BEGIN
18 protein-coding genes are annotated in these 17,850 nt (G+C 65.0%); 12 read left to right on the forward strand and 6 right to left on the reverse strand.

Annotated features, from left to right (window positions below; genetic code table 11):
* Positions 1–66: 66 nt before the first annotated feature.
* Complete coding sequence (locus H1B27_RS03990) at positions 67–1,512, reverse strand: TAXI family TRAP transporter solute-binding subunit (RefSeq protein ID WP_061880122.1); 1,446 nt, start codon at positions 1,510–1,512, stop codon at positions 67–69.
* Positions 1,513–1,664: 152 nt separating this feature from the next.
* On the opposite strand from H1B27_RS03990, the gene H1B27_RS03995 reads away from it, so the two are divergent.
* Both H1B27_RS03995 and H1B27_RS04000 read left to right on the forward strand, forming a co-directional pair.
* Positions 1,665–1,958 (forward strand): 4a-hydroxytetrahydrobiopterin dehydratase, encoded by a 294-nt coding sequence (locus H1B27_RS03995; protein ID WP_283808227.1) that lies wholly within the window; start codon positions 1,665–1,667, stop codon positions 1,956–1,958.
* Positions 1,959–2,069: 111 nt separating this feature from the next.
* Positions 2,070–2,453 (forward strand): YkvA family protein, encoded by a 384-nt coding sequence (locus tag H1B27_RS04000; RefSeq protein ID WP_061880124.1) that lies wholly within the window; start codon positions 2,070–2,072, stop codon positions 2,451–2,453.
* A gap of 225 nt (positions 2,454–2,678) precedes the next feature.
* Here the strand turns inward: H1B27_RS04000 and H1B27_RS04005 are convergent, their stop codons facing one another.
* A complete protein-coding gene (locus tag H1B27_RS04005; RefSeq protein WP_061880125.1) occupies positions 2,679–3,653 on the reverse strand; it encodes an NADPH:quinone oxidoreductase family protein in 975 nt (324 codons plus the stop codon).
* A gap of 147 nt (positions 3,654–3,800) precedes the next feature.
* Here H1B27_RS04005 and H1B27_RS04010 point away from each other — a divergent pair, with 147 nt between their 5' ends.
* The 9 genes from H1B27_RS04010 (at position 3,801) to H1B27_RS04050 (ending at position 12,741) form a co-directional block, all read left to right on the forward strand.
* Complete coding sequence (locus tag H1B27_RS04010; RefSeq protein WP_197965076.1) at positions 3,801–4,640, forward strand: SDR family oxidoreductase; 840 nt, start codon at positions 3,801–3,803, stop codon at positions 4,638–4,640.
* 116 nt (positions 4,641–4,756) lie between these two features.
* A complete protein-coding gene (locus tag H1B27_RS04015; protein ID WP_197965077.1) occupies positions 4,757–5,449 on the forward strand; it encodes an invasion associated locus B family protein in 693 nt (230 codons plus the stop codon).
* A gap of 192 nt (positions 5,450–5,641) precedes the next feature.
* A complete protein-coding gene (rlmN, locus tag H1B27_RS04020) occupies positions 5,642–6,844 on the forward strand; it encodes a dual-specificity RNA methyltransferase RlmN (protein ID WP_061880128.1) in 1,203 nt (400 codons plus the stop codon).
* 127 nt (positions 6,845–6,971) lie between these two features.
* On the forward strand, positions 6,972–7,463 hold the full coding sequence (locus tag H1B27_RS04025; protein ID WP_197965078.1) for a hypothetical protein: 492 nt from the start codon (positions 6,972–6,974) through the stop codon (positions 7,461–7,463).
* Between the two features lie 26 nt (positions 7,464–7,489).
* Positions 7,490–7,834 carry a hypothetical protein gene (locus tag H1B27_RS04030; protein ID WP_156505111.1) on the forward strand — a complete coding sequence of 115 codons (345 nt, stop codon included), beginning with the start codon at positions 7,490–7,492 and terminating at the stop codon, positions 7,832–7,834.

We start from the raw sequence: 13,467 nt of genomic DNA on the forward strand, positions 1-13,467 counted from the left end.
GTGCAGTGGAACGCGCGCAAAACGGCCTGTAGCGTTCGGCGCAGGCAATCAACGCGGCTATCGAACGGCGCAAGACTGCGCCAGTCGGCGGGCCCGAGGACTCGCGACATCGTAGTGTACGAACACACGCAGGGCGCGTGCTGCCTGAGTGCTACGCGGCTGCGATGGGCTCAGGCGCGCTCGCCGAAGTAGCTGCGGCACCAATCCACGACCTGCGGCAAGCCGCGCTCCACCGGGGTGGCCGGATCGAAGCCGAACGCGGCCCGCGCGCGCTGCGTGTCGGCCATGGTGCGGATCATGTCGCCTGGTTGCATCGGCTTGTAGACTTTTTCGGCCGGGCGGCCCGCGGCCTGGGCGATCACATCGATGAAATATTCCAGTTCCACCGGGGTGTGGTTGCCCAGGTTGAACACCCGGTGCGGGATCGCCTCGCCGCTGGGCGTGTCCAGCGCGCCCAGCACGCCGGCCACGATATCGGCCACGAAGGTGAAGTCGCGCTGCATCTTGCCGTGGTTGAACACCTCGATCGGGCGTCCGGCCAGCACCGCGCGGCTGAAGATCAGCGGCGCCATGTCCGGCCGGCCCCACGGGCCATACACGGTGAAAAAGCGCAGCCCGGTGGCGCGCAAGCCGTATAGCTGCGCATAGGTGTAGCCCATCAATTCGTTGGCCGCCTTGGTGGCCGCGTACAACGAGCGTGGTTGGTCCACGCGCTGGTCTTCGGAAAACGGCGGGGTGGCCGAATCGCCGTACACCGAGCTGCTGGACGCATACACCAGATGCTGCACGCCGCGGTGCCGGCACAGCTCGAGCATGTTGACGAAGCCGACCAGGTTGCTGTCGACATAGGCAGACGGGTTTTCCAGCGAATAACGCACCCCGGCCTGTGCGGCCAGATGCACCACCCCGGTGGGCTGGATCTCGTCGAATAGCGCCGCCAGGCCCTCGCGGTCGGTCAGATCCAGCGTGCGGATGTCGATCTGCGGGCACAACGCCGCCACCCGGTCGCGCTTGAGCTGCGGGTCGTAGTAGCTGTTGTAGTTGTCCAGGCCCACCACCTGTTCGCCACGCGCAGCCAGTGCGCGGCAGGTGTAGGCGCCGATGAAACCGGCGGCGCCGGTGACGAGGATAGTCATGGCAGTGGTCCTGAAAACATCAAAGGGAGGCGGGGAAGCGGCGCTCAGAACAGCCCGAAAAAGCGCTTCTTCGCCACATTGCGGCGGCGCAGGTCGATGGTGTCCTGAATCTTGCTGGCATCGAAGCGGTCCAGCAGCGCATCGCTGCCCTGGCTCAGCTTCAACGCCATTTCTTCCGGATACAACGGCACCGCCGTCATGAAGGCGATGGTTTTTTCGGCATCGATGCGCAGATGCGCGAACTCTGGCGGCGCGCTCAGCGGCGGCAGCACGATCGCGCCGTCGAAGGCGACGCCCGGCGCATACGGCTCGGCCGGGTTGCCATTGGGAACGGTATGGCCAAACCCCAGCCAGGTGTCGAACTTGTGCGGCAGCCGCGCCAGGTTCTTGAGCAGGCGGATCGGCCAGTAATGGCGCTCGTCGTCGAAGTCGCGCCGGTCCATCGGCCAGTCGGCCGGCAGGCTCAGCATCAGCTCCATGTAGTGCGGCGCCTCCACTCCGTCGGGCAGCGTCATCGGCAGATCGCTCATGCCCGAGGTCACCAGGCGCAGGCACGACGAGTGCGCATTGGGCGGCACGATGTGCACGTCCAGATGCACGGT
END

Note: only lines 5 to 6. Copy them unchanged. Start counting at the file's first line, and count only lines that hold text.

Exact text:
* Positions 1,513–1,664: 152 nt separating this feature from the next.
* On the opposite strand from H1B27_RS03990, the gene H1B27_RS03995 reads away from it, so the two are divergent.